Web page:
Testing is an essential part of life. We touch the water with our toes before
we jump in. We taste a piece of new food before we eat the entire meal. We
test drive cars and skis before we buy them. In general, we try to collect
information when it is available to make future decisions about larger
investments. In some ways, measuring cause and effect is easy: When you can
hold “everything else constant”, its easy to determine that a new pair of
sneakers gave you blisters and a shampoo you used gave you dry scalp and not
the other way around. But in other cases it is more difficult: was it the
coffee or the wine or the soda you drank yesterday (or a combination of all
three) that gave you a stomach ache last night?
When building software that is used by many customers the same problem
presents itself. Was it the new algorithm or the new module that generated an
increase in average engagement for users? Did the new user tutorial or the
coupon offer drive a higher conversion rate? One way to isolate the effects
from these potential sources is to introduce them one at a time and see what
measures change. But this is not realistic: other businesses who don’t test
this way will move much faster and a subset of these will beat their
competition. Also, pushing new features out one at a time does not account for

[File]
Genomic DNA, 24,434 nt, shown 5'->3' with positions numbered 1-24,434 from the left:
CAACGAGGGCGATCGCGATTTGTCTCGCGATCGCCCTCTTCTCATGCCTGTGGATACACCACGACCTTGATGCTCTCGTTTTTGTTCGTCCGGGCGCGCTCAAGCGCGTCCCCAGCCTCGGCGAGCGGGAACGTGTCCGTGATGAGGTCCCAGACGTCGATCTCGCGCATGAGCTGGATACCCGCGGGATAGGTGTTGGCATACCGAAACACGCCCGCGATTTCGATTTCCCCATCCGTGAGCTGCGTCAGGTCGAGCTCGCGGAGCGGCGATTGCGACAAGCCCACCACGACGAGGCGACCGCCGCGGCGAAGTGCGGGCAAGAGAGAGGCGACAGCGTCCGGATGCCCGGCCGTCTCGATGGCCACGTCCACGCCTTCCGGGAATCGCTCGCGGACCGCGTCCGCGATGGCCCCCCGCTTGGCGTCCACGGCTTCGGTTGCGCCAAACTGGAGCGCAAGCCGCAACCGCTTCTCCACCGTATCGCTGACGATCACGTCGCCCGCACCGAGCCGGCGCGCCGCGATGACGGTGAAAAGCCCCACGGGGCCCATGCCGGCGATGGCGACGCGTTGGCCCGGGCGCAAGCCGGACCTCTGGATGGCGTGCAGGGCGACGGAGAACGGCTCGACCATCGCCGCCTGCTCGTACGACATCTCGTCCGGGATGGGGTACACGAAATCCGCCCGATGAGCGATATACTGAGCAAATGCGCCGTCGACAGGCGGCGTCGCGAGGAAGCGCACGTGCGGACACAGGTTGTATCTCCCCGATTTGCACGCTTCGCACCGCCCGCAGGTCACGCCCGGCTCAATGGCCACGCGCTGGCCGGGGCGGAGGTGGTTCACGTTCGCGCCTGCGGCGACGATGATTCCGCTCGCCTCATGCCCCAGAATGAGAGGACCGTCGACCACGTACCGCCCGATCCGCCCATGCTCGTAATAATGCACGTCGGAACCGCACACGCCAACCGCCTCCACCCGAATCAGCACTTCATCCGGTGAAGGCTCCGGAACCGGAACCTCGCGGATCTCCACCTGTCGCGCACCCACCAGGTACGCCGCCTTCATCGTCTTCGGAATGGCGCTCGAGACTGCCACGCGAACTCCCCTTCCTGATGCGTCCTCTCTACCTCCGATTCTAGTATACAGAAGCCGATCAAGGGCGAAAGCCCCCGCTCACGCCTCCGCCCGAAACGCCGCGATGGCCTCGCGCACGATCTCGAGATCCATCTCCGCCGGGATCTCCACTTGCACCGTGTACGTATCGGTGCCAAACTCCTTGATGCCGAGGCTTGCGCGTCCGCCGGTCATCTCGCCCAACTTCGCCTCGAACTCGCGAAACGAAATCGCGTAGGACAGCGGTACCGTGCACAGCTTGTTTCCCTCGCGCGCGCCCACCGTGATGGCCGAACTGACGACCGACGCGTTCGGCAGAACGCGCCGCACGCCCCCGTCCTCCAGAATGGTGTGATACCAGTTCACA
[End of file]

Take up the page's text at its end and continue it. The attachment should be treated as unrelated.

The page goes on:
hourly, weekly or seasonal effects.
What do you do then when you need visibility on the impact of product features
and insight on where to take the next steps? The answer: experiments.
Experiments are actually ideally suited for rapid development in the web and
software industries that are filled with a large number of fluid users. Why?
- It is easy to segment users randomly based on a numerical identifier (by
taking the modulus of that identifier for example).
- Software and particular features are easy to execute on those segments (if
id meets a condition then show new feature).
- It is easy to measure results and compare segments if you are logging raw
data of user behavior.
Employing the scientific method ensures the credibility of the experiment.
This means forming a hypothesis, implementing a control group and collecting
the right data to make the measurements you need to draw conclusions. However,
in competitive markets, there is not much room for retesting and verifying
results as the scientific method encourages. In other words, a compromise
between experimental verification and intuition is a far more successful
strategy for business than intuition alone.